Toxic Gas, Lifesaver; March 2010; Scientific American Magazine; by Rui Wang; 6 Page(s)
Imagine walking into a hospital emergency room, with its hand-sanitizer-adorned walls and every surface meticulously scrubbed free of contaminants, only to encounter the stench of rotten eggs. Distasteful though this juxtaposition might sound, the toxic gas synonymous with that smell—hydrogen sulfide (H2S)—may well become a fixture in such settings in the future. Over the past decade scientists have discovered that H2S is actually essential to a number of processes in the body, including controlling blood pressure and regulating metabolism. Our findings indicate that if harnessed properly, the gas could, among other benefits, help treat heart attack patients and keep trauma victims alive until they can undergo surgery or receive a blood transfusion.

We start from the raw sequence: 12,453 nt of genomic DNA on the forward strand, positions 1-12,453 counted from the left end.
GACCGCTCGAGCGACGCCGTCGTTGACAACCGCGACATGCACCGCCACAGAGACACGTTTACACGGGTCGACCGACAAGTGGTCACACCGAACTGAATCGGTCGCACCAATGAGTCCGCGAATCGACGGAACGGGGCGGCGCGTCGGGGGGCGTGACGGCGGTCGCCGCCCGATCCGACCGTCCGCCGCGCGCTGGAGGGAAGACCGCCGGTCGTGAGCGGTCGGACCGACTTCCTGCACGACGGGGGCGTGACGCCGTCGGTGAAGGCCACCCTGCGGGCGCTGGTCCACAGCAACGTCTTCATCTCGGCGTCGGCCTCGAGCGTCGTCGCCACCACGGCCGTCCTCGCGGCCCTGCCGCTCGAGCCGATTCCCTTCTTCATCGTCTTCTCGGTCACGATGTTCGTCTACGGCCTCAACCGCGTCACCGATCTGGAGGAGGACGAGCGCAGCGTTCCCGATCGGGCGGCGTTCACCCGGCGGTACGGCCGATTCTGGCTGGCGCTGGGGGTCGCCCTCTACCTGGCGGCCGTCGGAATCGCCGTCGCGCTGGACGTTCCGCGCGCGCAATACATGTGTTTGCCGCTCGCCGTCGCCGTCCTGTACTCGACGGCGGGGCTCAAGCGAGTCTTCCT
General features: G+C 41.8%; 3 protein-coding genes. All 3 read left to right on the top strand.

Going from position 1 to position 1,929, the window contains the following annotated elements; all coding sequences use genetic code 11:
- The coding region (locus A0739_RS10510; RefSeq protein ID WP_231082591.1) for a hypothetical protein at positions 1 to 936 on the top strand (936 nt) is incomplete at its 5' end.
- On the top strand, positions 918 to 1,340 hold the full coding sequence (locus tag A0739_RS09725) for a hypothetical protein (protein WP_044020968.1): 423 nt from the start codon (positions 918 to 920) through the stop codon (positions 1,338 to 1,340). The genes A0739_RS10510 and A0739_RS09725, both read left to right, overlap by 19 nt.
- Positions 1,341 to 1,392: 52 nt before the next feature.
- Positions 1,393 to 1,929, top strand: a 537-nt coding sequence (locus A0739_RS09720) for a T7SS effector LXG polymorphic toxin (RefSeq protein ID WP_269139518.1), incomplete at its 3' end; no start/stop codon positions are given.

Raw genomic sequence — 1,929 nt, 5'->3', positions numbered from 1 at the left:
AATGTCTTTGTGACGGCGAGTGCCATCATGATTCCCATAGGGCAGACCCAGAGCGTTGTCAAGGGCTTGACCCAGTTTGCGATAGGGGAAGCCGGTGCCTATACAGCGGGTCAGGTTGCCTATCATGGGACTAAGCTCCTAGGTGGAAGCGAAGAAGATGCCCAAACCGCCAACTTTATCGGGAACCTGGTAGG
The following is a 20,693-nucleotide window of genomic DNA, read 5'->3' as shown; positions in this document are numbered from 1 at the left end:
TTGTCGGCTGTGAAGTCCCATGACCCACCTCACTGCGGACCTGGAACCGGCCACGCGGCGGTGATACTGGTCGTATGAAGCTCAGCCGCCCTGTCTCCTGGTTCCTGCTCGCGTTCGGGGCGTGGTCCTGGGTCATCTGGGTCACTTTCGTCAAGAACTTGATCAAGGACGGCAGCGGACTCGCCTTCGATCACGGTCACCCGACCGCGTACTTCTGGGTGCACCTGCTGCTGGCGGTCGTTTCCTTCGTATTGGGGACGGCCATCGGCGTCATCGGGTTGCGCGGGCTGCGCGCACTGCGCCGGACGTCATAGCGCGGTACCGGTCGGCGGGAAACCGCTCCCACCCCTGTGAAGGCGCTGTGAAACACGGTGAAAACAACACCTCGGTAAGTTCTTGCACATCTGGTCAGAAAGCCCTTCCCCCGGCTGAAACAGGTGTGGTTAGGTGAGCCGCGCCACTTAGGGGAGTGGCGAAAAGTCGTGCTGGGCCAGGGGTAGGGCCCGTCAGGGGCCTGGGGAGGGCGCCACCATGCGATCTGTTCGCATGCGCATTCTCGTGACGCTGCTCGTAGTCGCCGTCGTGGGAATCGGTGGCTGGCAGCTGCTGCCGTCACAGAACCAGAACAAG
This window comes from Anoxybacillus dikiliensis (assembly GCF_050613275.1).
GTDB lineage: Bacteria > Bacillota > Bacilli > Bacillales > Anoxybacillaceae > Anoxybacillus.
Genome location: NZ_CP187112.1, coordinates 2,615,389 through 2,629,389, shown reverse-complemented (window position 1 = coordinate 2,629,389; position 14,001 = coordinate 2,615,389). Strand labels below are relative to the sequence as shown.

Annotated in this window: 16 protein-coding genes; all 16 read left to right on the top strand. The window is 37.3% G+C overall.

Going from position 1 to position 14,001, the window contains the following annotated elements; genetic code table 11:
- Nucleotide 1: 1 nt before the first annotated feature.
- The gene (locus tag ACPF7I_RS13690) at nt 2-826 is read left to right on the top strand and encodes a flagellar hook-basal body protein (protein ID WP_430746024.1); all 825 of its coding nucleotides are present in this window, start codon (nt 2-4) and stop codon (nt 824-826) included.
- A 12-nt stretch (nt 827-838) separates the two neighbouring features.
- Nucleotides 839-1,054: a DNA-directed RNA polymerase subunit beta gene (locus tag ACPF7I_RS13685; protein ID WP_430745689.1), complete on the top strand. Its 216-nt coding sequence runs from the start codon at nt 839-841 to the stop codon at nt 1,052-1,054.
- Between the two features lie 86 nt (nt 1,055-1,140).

A Whiff of Poison
Scholars have known about H2S's toxic effects on humans for centuries. Today it constitutes the number-one occupational safety hazard at oil and gas field wellheads, along pipelines, in processing plants and in refineries. Our noses can detect H2S at concentrations of 0.0047 part per million (ppm). At 500 ppm, it impairs breathing. Exposure to 800 ppm for five minutes leads to death. Yet, paradoxically, we need H2S to survive.